A lecturer in the Department of Manufacturing Engineering and Engineering Management
(MEEM) is interested in taking air purification technology developed in the US and adapting it to the special needs of Hong Kong.
Dr Michael K H Leung, a MEEM lecturer who has spent much of his academic career performing research in air purification methods, said that an existing air cleansing technology, developed in the US, should work wonders here in Hong Kong if the technology is adjusted properly.
Dr Leung wrote a paper recently in which he outlined the results of a demonstration of the photocatalytic disinfection technology in a Hong Kong hospital ward. In the test, the photocatalytic converter--which uses ultraviolet light on titanium dioxide to destroy airborne microorganisms--eliminated 52 per cent of bacteria in the air in one pass through the air purifier.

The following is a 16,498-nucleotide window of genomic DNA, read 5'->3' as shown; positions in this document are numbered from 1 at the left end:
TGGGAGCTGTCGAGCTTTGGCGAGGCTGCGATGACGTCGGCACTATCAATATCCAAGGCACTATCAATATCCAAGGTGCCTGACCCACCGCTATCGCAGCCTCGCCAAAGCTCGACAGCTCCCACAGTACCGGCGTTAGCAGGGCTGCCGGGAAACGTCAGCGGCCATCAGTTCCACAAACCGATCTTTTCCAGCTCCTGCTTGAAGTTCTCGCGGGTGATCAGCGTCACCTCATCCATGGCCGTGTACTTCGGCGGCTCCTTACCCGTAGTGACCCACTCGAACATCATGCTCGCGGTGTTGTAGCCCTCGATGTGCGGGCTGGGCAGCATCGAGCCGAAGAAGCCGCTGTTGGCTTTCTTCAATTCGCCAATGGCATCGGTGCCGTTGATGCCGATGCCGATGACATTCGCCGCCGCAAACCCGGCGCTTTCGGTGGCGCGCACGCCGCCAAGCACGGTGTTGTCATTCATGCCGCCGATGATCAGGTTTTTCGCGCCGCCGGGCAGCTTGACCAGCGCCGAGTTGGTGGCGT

"The test proves the effectiveness of the technology," explained Dr Leung. "The problem is adapting that technology to meet the needs of Hong Kong
Currently the photocatalytic disinfection air purifying device is available in small sizes capable of destroying bacteria in single rooms. Hong Kong's massive buildings with central air conditioning will require different units, he said.
"I truly believe that this should be introduced to the Hong Kong market," said Dr Leung. "That is the focus of my applied research in this area.